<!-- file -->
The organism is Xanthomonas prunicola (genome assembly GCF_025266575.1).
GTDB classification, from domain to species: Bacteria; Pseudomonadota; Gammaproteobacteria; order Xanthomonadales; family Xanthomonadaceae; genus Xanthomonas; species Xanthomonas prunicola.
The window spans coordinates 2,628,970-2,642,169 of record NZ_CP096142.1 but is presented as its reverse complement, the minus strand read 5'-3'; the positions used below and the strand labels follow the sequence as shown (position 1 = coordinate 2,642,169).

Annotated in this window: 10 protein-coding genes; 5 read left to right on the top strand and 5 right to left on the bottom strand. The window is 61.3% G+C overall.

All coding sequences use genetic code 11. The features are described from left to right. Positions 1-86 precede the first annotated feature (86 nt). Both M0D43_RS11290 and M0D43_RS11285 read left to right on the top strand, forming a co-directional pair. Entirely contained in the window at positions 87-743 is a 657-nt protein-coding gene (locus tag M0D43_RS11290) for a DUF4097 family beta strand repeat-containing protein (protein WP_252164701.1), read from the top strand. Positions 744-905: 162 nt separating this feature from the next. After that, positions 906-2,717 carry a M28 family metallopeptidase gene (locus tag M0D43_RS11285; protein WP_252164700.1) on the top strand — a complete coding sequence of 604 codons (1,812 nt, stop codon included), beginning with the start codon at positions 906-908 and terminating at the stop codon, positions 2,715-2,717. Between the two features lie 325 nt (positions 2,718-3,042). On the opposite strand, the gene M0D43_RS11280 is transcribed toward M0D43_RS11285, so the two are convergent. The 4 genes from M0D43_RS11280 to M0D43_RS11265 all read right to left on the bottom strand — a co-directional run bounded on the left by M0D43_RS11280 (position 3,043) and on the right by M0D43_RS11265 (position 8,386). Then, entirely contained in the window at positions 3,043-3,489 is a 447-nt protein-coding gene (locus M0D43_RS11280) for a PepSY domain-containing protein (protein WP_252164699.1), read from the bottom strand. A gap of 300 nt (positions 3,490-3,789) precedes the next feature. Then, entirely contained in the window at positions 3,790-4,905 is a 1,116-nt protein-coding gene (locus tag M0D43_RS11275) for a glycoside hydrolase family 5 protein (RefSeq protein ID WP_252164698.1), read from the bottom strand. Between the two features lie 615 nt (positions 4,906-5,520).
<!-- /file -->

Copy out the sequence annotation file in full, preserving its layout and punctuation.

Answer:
The organism is Xanthomonas prunicola (genome assembly GCF_025266575.1).
GTDB classification, from domain to species: Bacteria; Pseudomonadota; Gammaproteobacteria; order Xanthomonadales; family Xanthomonadaceae; genus Xanthomonas; species Xanthomonas prunicola.
The window spans coordinates 2,628,970-2,642,169 of record NZ_CP096142.1 but is presented as its reverse complement, the minus strand read 5'-3'; the positions used below and the strand labels follow the sequence as shown (position 1 = coordinate 2,642,169).

Annotated in this window: 10 protein-coding genes; 5 read left to right on the top strand and 5 right to left on the bottom strand. The window is 61.3% G+C overall.

All coding sequences use genetic code 11. The features are described from left to right. Positions 1-86 precede the first annotated feature (86 nt). Both M0D43_RS11290 and M0D43_RS11285 read left to right on the top strand, forming a co-directional pair. Entirely contained in the window at positions 87-743 is a 657-nt protein-coding gene (locus tag M0D43_RS11290) for a DUF4097 family beta strand repeat-containing protein (protein WP_252164701.1), read from the top strand. Positions 744-905: 162 nt separating this feature from the next. After that, positions 906-2,717 carry a M28 family metallopeptidase gene (locus tag M0D43_RS11285; protein WP_252164700.1) on the top strand — a complete coding sequence of 604 codons (1,812 nt, stop codon included), beginning with the start codon at positions 906-908 and terminating at the stop codon, positions 2,715-2,717. Between the two features lie 325 nt (positions 2,718-3,042). On the opposite strand, the gene M0D43_RS11280 is transcribed toward M0D43_RS11285, so the two are convergent. The 4 genes from M0D43_RS11280 to M0D43_RS11265 all read right to left on the bottom strand — a co-directional run bounded on the left by M0D43_RS11280 (position 3,043) and on the right by M0D43_RS11265 (position 8,386). Then, entirely contained in the window at positions 3,043-3,489 is a 447-nt protein-coding gene (locus M0D43_RS11280) for a PepSY domain-containing protein (protein WP_252164699.1), read from the bottom strand. A gap of 300 nt (positions 3,490-3,789) precedes the next feature. Then, entirely contained in the window at positions 3,790-4,905 is a 1,116-nt protein-coding gene (locus tag M0D43_RS11275) for a glycoside hydrolase family 5 protein (RefSeq protein ID WP_252164698.1), read from the bottom strand. Between the two features lie 615 nt (positions 4,906-5,520).